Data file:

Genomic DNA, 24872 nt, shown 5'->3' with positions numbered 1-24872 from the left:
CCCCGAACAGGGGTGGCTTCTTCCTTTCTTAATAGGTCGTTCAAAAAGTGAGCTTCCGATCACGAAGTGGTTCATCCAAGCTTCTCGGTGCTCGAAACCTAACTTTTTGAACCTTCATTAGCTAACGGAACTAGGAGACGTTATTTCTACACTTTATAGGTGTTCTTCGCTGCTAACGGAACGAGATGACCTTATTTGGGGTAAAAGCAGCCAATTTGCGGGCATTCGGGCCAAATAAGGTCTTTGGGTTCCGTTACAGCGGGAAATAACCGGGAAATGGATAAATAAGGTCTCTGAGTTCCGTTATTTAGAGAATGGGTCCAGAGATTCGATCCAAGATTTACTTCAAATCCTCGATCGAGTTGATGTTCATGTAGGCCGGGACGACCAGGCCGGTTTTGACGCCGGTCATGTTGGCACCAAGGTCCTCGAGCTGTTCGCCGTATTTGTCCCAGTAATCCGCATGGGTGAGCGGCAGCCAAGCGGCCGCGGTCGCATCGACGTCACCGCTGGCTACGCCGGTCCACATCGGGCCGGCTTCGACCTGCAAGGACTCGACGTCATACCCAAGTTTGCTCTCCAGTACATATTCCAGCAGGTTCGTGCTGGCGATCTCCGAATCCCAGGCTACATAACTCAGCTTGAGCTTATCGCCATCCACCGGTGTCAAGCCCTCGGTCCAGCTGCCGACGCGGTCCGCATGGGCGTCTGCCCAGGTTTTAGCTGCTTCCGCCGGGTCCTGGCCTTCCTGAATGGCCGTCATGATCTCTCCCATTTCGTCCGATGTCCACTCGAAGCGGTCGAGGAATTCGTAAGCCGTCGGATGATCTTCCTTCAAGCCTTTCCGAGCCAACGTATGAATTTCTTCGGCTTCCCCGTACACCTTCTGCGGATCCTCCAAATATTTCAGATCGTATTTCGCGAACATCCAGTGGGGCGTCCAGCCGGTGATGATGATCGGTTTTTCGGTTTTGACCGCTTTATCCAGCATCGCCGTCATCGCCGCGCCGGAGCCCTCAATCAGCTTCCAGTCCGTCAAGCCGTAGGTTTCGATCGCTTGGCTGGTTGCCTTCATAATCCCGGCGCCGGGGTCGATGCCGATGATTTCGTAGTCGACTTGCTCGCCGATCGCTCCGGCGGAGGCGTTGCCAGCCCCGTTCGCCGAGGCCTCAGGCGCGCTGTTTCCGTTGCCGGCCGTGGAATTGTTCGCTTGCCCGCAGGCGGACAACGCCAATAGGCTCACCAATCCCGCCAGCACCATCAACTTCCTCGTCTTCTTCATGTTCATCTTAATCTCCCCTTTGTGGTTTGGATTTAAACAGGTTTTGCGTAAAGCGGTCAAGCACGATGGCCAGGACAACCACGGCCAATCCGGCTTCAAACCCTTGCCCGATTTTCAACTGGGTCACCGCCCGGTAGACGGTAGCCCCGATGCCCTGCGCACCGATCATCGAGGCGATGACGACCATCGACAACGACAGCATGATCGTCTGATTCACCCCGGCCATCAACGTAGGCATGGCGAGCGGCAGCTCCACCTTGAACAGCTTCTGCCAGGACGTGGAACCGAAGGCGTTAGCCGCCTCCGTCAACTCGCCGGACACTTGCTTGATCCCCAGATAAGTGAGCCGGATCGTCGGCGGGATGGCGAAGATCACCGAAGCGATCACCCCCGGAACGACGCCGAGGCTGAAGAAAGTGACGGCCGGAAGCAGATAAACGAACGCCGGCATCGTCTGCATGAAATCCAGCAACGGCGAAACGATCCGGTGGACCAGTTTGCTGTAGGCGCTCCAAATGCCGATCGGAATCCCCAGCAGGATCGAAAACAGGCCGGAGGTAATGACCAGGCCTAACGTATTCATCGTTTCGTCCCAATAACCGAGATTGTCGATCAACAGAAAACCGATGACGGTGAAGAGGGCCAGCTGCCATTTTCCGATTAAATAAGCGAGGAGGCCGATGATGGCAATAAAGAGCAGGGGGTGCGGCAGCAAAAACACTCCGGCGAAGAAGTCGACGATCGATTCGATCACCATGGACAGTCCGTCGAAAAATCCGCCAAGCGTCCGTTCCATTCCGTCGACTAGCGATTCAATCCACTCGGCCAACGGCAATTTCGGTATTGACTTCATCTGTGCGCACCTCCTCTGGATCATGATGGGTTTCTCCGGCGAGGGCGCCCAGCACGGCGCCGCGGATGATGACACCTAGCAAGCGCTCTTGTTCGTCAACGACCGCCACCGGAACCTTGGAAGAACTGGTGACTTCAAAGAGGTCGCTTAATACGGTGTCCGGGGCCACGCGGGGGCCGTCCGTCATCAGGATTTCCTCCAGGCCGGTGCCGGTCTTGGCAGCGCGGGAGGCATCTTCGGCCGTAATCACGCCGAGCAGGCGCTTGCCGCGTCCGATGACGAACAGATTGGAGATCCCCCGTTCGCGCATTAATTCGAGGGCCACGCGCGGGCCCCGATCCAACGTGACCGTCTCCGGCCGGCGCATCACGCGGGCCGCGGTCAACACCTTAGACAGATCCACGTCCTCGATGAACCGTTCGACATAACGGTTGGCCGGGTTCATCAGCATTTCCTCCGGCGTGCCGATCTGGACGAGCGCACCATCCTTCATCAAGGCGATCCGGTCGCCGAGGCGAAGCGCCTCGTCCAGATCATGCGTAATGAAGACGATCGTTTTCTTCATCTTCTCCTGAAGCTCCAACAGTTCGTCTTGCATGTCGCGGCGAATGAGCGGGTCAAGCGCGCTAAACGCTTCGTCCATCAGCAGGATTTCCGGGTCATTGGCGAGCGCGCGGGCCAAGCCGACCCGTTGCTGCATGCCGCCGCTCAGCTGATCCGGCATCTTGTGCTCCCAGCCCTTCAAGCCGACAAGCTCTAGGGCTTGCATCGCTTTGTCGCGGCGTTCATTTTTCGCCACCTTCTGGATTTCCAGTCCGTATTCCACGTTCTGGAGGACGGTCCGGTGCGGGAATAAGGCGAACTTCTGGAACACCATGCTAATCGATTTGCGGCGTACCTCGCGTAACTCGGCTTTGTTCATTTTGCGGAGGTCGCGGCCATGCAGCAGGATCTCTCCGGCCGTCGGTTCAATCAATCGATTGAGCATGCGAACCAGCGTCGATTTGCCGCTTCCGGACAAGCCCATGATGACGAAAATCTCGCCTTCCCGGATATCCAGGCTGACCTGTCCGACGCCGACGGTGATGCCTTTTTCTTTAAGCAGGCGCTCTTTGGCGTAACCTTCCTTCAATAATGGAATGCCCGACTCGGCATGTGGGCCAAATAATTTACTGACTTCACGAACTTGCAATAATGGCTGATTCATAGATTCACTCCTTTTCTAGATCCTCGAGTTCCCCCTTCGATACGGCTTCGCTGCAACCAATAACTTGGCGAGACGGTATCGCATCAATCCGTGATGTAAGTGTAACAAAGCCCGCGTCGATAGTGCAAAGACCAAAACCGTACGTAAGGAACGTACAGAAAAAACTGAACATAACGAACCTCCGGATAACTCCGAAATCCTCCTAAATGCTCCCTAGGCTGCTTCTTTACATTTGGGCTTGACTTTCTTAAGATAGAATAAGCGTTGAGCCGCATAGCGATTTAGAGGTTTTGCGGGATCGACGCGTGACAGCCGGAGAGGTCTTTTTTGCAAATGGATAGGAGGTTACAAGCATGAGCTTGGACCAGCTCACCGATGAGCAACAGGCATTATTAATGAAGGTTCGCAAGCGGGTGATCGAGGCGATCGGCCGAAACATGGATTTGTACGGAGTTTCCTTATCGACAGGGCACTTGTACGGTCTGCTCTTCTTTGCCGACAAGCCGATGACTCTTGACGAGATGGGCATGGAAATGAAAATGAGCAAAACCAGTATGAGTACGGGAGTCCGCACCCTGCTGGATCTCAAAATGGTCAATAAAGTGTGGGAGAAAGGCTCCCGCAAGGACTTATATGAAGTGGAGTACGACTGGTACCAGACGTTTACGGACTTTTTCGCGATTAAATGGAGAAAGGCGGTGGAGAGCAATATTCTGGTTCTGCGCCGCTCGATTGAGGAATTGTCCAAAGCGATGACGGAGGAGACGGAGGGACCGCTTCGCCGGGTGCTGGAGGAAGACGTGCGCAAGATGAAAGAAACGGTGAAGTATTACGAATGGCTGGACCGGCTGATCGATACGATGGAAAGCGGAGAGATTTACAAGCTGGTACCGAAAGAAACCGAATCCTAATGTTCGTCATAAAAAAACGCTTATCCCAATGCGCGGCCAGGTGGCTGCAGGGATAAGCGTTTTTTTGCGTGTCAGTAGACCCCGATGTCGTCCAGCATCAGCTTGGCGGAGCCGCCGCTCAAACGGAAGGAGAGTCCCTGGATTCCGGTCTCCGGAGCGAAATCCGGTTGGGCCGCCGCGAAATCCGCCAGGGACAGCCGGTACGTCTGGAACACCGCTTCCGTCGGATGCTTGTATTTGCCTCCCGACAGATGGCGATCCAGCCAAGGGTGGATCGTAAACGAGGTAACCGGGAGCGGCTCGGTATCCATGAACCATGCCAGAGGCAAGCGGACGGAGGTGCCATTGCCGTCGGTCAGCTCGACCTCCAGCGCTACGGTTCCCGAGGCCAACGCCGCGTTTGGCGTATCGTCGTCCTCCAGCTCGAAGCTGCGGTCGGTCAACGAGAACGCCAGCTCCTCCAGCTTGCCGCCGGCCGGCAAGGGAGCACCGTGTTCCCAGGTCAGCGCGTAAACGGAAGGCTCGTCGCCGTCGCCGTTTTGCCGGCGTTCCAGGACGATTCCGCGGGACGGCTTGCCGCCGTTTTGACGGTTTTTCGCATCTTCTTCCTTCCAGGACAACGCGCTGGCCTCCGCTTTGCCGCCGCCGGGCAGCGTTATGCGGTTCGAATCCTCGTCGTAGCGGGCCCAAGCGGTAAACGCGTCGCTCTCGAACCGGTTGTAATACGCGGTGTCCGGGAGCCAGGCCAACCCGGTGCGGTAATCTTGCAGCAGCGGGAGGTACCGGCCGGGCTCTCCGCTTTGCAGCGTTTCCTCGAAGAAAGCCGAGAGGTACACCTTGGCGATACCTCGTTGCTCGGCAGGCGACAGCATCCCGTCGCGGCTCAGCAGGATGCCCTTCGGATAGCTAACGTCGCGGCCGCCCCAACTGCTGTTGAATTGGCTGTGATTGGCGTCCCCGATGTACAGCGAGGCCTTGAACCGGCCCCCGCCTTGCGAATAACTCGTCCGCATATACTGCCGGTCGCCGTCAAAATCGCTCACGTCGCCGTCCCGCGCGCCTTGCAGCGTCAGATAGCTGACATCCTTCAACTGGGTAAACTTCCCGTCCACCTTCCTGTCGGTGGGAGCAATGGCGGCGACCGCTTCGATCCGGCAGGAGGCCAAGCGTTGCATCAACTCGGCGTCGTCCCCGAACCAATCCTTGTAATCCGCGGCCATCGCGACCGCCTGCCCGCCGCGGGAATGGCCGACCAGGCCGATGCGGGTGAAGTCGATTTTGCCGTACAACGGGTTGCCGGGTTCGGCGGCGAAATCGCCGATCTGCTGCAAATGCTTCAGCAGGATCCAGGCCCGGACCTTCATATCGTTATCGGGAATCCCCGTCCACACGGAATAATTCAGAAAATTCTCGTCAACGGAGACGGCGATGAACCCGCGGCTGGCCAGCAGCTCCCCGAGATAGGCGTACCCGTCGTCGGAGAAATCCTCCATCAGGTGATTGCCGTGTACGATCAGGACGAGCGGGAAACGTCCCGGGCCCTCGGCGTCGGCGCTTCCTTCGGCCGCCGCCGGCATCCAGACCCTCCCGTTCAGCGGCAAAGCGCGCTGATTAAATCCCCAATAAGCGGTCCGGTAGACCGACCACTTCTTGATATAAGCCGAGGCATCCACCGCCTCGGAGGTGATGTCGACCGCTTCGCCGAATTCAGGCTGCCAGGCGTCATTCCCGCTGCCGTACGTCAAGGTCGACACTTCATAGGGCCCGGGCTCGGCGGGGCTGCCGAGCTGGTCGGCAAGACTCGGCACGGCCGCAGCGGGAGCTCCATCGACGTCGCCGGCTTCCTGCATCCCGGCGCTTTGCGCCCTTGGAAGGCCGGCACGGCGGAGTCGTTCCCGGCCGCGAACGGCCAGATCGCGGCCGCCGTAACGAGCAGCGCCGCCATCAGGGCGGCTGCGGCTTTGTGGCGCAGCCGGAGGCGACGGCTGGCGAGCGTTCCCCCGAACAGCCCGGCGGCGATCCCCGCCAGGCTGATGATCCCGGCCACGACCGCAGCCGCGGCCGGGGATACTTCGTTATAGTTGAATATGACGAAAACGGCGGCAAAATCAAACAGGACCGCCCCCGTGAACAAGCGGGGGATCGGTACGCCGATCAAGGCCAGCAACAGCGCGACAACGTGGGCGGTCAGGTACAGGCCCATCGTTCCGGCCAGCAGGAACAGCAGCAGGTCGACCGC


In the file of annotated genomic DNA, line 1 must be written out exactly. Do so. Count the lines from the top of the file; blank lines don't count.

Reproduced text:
Genomic DNA, 24872 nt, shown 5'->3' with positions numbered 1-24872 from the left: